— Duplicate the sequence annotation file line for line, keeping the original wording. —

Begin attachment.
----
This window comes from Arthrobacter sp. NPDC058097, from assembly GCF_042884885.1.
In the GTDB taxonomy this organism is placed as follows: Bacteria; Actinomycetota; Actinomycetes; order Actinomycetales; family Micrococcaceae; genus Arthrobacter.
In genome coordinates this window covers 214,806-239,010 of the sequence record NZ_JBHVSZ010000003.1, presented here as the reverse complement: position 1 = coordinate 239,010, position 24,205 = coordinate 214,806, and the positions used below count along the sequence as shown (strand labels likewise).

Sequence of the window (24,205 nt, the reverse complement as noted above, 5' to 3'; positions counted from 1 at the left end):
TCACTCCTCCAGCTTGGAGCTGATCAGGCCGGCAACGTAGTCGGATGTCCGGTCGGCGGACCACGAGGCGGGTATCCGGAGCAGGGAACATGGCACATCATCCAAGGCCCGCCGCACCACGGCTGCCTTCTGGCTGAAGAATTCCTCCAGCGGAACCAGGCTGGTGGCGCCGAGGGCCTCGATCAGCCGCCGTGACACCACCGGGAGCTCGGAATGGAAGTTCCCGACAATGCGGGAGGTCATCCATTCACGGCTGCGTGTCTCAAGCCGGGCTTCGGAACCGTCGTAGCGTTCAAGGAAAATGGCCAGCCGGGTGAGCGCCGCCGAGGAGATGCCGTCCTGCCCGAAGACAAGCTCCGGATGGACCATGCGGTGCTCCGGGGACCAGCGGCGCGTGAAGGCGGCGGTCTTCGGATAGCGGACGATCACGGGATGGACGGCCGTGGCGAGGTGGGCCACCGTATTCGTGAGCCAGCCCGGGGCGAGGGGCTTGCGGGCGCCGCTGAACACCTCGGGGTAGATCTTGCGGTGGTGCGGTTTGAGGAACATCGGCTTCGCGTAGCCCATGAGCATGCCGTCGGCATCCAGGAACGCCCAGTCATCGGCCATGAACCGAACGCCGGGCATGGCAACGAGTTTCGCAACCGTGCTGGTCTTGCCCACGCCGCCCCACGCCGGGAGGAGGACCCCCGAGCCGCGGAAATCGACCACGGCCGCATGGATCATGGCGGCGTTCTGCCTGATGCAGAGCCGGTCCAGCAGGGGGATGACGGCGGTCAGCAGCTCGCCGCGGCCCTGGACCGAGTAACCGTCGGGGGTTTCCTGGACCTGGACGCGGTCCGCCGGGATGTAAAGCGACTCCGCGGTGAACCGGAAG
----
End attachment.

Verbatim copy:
This window comes from Arthrobacter sp. NPDC058097, from assembly GCF_042884885.1.
In the GTDB taxonomy this organism is placed as follows: Bacteria; Actinomycetota; Actinomycetes; order Actinomycetales; family Micrococcaceae; genus Arthrobacter.
In genome coordinates this window covers 214,806-239,010 of the sequence record NZ_JBHVSZ010000003.1, presented here as the reverse complement: position 1 = coordinate 239,010, position 24,205 = coordinate 214,806, and the positions used below count along the sequence as shown (strand labels likewise).

Sequence of the window (24,205 nt, the reverse complement as noted above, 5' to 3'; positions counted from 1 at the left end):
TCACTCCTCCAGCTTGGAGCTGATCAGGCCGGCAACGTAGTCGGATGTCCGGTCGGCGGACCACGAGGCGGGTATCCGGAGCAGGGAACATGGCACATCATCCAAGGCCCGCCGCACCACGGCTGCCTTCTGGCTGAAGAATTCCTCCAGCGGAACCAGGCTGGTGGCGCCGAGGGCCTCGATCAGCCGCCGTGACACCACCGGGAGCTCGGAATGGAAGTTCCCGACAATGCGGGAGGTCATCCATTCACGGCTGCGTGTCTCAAGCCGGGCTTCGGAACCGTCGTAGCGTTCAAGGAAAATGGCCAGCCGGGTGAGCGCCGCCGAGGAGATGCCGTCCTGCCCGAAGACAAGCTCCGGATGGACCATGCGGTGCTCCGGGGACCAGCGGCGCGTGAAGGCGGCGGTCTTCGGATAGCGGACGATCACGGGATGGACGGCCGTGGCGAGGTGGGCCACCGTATTCGTGAGCCAGCCCGGGGCGAGGGGCTTGCGGGCGCCGCTGAACACCTCGGGGTAGATCTTGCGGTGGTGCGGTTTGAGGAACATCGGCTTCGCGTAGCCCATGAGCATGCCGTCGGCATCCAGGAACGCCCAGTCATCGGCCATGAACCGAACGCCGGGCATGGCAACGAGTTTCGCAACCGTGCTGGTCTTGCCCACGCCGCCCCACGCCGGGAGGAGGACCCCCGAGCCGCGGAAATCGACCACGGCCGCATGGATCATGGCGGCGTTCTGCCTGATGCAGAGCCGGTCCAGCAGGGGGATGACGGCGGTCAGCAGCTCGCCGCGGCCCTGGACCGAGTAACCGTCGGGGGTTTCCTGGACCTGGACGCGGTCCGCCGGGATGTAAAGCGACTCCGCGGTGAACCGGAAG